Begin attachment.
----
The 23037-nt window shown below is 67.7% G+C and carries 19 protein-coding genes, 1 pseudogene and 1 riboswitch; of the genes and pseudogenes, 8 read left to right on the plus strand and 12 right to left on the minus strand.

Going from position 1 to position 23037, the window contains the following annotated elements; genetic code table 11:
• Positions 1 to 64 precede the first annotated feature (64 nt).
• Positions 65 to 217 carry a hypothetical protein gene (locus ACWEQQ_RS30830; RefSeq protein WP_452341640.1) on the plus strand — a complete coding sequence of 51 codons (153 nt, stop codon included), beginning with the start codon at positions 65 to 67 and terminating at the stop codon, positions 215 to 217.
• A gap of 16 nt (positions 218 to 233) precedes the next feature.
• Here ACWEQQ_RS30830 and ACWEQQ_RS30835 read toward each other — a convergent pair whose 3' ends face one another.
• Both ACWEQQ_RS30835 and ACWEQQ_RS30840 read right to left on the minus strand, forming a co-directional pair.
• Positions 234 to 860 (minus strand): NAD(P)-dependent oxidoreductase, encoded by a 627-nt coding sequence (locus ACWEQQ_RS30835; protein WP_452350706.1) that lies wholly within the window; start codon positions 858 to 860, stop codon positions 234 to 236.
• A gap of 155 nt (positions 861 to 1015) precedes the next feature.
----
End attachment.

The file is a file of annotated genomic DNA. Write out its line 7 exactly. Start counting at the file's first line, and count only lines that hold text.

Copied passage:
• Both ACWEQQ_RS30835 and ACWEQQ_RS30840 read right to left on the minus strand, forming a co-directional pair.